Is Greece Fixed, Again? (EFA, VGK, GREK, IEV, VWO)

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February 19, 2012 8:07pm NYSE:EFA NYSE:GREK

David Gillie:  Greece survives from media headline to media headline like a fading Hollywood starlet’s career. I quit doing the math when the “pledged” bailouts exceeded their total debt several times over.

The “China to Bailout Greece” headline is recycled every time the market needs a lift. Of course, there’s no story under the headline and no follow-up to show Athens in flames and the Greek Parliament rejecting the terms of the bailout.

The drama has no end. Now, Moody’s Rating Agency has done a widespread downgrading of debt in Europe. The IMF has essentially demanded the U.S. come up with more money to bail out Europe in spite of the fact that we can’t bail ourselves out.

Despite the calamity, or maybe just a sense of media fatigue, Europe appears to be muddling through—at least for the short term.

iShares MSCI EAFE Index (NYSEArca:EFA) is the most widely traded, broad base index of European stocks.

The holdings of iShares MSCI EAFE (NYSEArca:EFA) are mostly traded on European stock exchanges. However, many are also traded on the NYSE. The top holdings have all performed well over the recent past, but they only amount to less than 10% of the composition of this ETF. To get a better perspective of this ETF, we should look at the major sector distribution.

Financial Services comprises 18.94% of the holdings in EFA. Fluctuations in bond yields, bailouts, etc, affects the financial sector most of all. This has become highly volatile. However, any good news (or even no news) lifts this sector quickly. Industrials are 14.6% and basic materials are 10.2% of the composition of EFA. These are both cyclical growth sectors and amount to nearly 25% of the holding in this ETF. This is an area of concern. Most economists see Europe the least likely to have growth and recovery on the global scene.

In fact, Europe is the most likely to slip back into recession and these two sectors usually fare poorest in recessionary conditions. To a degree of balance, defensive sectors of consumer staples, healthcare and utilities are also 25% of the holdings in EFA. Consumer cyclicals are 10% and austerity measures go directly to that sector.

It would make an unreadable chart to plot all the media releases by Chancellor Merkel announcing Europe’s “save” and creating a gap up in the price of EFA. Only to be followed by some action by the Greek Parliament wiping it all out with another gap down. The irony on the chart is, over the past month while there haven’t been European salvation headlines; Europe has actually had a healthy move up.

One of the most important technical events on the chart is a double bottom setting a base. This indicates to us that although Europe may not be out of the woods, perhaps they’ve seen the worst of what was to come. In the quiet of media absence, EFA broke above the upper trend line resistance. Price further went on to achieve and hold the critical 200 day moving average for the first time in six months.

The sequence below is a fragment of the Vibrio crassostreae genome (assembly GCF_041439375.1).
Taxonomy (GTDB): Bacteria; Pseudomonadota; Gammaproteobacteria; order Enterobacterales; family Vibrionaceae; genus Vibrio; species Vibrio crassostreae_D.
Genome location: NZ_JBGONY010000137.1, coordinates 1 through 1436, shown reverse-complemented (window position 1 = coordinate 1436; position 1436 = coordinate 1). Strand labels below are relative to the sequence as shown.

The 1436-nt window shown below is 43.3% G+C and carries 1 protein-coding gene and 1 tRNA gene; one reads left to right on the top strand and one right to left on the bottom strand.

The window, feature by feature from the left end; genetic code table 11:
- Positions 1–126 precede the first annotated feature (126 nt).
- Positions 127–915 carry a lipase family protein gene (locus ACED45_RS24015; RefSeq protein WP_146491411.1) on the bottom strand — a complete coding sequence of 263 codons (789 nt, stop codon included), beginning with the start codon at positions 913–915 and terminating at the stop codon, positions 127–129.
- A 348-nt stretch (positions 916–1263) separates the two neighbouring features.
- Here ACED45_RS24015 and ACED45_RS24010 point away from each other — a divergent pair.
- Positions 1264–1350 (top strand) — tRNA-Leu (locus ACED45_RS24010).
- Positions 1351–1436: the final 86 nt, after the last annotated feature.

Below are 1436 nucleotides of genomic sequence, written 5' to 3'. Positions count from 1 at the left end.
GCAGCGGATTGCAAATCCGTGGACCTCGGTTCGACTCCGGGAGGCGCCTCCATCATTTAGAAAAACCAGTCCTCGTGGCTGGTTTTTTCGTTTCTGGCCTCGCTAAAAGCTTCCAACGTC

The Money Flow Index shows us that investors have held in their positions over the past month without getting spooked out on fearful headlines. Even over the past week when we saw selling in this position, volume indicates that it was not out of the ordinary profit taking.

We do have two indicators on the chart that give us near term directional concern, Stochastics and MACD. Stochastics has just crossed downward from overbought and typically will need to complete this cycle to the oversold level of 20 to draw in new buyers. Also, the MACD has just made a bearish crossover of the signal line and the histogram has turned negative.

Ideally, EFA would hold the 200 day moving average, but as volatile as this issue is, that support is unlikely. Also, with US markets in a precariously toppy condition, Europe will be dependent on the US market to hold up. The 50 day moving average hasn’t shown a reliable support, but it may coincide with a price support around $52.00 to give additional support at that level.

Europe is clearly a “risk on” position. As long as there is uncertainty in sovereign debt of the southern countries and media headlines moving European stocks, this ETF will remain volatile. We also have significant resistance in the $56.00 price area for a limited upside. Nevertheless, EFA could be a trader’s position from $52.00 to $56.00. A breakout of the $56.00 resistance could see highs of $60.00. EFA would be a position that would require close attention and well placed stops.

Related: iShares S&P Europe 350 Index (NYSEArca:IEV), Vanguard MSCI Europe ETF (NYSEArca:VGK), Global X FTSE Greece 20 ETF (NYSEArca:GREK), Vanguard MSCI Emerging Markets ETF (NYSEArca:VWO).

Written By David Gillie For The ETF Digest

ETF Digest writes a subscription newsletter focused on technical analysis of exchange-traded funds.  ETF Digest was founded in 2001 and was among the very first to see the  need for a publication that provided individual investors with  information and advice on ETF investing. Even if you’re not a fan of  chart analysis, ETF Digest provides insight and commentary into which global markets are “working” and why.

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